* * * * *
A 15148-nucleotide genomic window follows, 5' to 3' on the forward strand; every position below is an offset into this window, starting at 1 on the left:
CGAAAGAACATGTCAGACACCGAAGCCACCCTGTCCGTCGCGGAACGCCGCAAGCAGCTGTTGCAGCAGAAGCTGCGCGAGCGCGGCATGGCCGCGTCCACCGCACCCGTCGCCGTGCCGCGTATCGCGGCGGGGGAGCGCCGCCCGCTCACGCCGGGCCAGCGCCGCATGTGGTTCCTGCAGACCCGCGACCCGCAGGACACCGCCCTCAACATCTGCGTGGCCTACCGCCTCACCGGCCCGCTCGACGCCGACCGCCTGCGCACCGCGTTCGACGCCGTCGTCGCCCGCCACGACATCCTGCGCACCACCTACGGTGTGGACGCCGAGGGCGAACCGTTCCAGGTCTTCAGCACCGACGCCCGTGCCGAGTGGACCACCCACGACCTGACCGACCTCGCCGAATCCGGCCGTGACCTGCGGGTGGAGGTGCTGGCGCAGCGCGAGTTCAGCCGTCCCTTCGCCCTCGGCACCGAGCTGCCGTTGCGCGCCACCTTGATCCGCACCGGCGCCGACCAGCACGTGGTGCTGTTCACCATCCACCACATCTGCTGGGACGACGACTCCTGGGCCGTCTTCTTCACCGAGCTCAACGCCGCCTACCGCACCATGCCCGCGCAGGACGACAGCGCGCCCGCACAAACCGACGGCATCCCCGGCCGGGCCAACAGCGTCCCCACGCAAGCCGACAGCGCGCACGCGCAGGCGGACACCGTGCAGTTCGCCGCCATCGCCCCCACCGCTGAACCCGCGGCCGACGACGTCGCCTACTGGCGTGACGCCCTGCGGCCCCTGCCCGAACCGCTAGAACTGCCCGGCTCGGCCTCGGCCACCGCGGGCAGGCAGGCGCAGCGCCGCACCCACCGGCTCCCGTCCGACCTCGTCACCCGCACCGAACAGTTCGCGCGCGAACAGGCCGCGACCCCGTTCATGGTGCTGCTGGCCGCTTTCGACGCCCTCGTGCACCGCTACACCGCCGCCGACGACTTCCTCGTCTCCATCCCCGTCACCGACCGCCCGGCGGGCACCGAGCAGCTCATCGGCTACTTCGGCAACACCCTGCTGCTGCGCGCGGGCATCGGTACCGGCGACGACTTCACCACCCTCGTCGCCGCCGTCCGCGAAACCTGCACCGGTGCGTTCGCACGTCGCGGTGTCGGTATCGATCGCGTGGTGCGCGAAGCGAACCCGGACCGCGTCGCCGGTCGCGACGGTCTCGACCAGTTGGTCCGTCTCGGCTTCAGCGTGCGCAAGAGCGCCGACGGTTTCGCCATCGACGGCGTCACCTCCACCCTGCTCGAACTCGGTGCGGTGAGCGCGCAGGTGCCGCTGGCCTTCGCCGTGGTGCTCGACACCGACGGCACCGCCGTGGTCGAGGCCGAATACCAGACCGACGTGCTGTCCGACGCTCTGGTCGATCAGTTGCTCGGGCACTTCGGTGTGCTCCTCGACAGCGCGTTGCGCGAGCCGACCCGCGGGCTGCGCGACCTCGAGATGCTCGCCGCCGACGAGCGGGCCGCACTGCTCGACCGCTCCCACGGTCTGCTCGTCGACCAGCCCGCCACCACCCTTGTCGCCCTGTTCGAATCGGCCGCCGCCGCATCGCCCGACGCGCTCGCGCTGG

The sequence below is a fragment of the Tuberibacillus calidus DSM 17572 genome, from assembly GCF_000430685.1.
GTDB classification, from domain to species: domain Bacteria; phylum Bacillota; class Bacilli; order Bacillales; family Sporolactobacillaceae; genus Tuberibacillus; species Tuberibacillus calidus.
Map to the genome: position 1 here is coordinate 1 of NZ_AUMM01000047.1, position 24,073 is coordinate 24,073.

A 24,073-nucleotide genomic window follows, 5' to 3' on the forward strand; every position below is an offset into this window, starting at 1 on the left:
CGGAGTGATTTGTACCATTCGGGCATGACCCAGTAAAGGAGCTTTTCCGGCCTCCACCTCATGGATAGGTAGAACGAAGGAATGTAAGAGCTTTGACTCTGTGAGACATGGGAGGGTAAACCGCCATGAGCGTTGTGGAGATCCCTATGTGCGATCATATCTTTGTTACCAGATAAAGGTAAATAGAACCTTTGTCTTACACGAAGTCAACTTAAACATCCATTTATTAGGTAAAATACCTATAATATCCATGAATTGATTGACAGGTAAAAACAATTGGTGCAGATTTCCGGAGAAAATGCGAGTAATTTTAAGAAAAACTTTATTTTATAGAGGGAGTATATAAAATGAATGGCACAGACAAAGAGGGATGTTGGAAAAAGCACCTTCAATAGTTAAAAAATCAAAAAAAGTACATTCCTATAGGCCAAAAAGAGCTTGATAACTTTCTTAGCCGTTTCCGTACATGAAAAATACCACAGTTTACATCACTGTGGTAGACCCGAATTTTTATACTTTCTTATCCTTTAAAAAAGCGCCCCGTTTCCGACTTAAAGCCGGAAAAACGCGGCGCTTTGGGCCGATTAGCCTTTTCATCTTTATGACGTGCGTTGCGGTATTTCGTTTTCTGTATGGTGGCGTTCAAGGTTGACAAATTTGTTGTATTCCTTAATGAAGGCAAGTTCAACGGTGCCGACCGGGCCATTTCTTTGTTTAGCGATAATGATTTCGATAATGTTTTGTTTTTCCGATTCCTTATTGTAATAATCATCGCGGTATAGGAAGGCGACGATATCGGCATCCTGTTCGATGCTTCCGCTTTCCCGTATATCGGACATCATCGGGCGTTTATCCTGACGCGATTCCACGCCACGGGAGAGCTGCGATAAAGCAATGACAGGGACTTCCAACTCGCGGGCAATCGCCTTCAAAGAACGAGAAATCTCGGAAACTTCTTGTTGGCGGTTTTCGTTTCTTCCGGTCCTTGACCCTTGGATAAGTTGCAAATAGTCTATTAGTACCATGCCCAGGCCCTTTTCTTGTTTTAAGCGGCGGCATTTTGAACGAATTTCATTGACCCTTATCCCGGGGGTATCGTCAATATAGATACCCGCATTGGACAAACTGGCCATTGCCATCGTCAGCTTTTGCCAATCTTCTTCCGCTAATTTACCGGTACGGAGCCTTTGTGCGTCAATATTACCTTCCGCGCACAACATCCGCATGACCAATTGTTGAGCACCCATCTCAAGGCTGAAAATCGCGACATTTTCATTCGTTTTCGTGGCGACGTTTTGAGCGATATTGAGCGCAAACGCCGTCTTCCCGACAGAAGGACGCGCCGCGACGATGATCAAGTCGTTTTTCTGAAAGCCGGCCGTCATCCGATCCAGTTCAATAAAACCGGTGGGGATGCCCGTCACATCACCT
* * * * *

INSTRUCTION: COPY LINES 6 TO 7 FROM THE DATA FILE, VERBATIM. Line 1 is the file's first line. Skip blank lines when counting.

A 24,073-nucleotide genomic window follows, 5' to 3' on the forward strand; every position below is an offset into this window, starting at 1 on the left:
CGGAGTGATTTGTACCATTCGGGCATGACCCAGTAAAGGAGCTTTTCCGGCCTCCACCTCATGGATAGGTAGAACGAAGGAATGTAAGAGCTTTGACTCTGTGAGACATGGGAGGGTAAACCGCCATGAGCGTTGTGGAGATCCCTATGTGCGATCATATCTTTGTTACCAGATAAAGGTAAATAGAACCTTTGTCTTACACGAAGTCAACTTAAACATCCATTTATTAGGTAAAATACCTATAATATCCATGAATTGATTGACAGGTAAAAACAATTGGTGCAGATTTCCGGAGAAAATGCGAGTAATTTTAAGAAAAACTTTATTTTATAGAGGGAGTATATAAAATGAATGGCACAGACAAAGAGGGATGTTGGAAAAAGCACCTTCAATAGTTAAAAAATCAAAAAAAGTACATTCCTATAGGCCAAAAAGAGCTTGATAACTTTCTTAGCCGTTTCCGTACATGAAAAATACCACAGTTTACATCACTGTGGTAGACCCGAATTTTTATACTTTCTTATCCTTTAAAAAAGCGCCCCGTTTCCGACTTAAAGCCGGAAAAACGCGGCGCTTTGGGCCGATTAGCCTTTTCATCTTTATGACGTGCGTTGCGGTATTTCGTTTTCTGTATGGTGGCGTTCAAGGTTGACAAATTTGTTGTATTCCTTAATGAAGGCAAGTTCAACGGTGCCGACCGGGCCATTTCTTTGTTTAGCGATAATGATTTCGATAATGTTTTGTTTTTCCGATTCCTTATTGTAATAATCATCGCGGTATAGGAAGGCGACGATATCGGCATCCTGTTCGATGCTTCCGCTTTCCCGTATATCGGACATCATCGGGCGTTTATCCTGACGCGATTCCACGCCACGGGAGAGCTGCGATAAAGCAATGACAGGGACTTCCAACTCGCGGGCAATCGCCTTCAAAGAACGAGAAATCTCGGAAACTTCTTGTTGGCGGTTTTCGTTTCTTCCGGTCCTTGACCCTTGGATAAGTTGCAAATAGTCTATTAGTACCATGCCCAGGCCCTTTTCTTGTTTTAAGCGGCGGCATTTTGAACGAATTTCATTGACCCTTATCCCGGGGGTATCGTCAATATAGATACCCGCATTGGACAAACTGGCCATTGCCATCGTCAGCTTTTGCCAATCTTCTTCCGCTAATTTACCGGTACGGAGCCTTTGTGCGTCAATATTACCTTCCGCGCACAACATCCGCATGACCAATTGTTGAGCACCCATCTCAAGGCTGAAAATCGCGACATTTTCATTCGTTTTCGTGGCGACGTTTTGAGCGATATTGAGCGCAAACGCCGTCTTCCCGACAGAAGGACGCGCCGCGACGATGATCAAGTCGTTTTTCTGAAAGCCGGCCGTCATCCGATCCAGTTCAATAAAACCGGTGGGGATGCCCGTCACATCACCT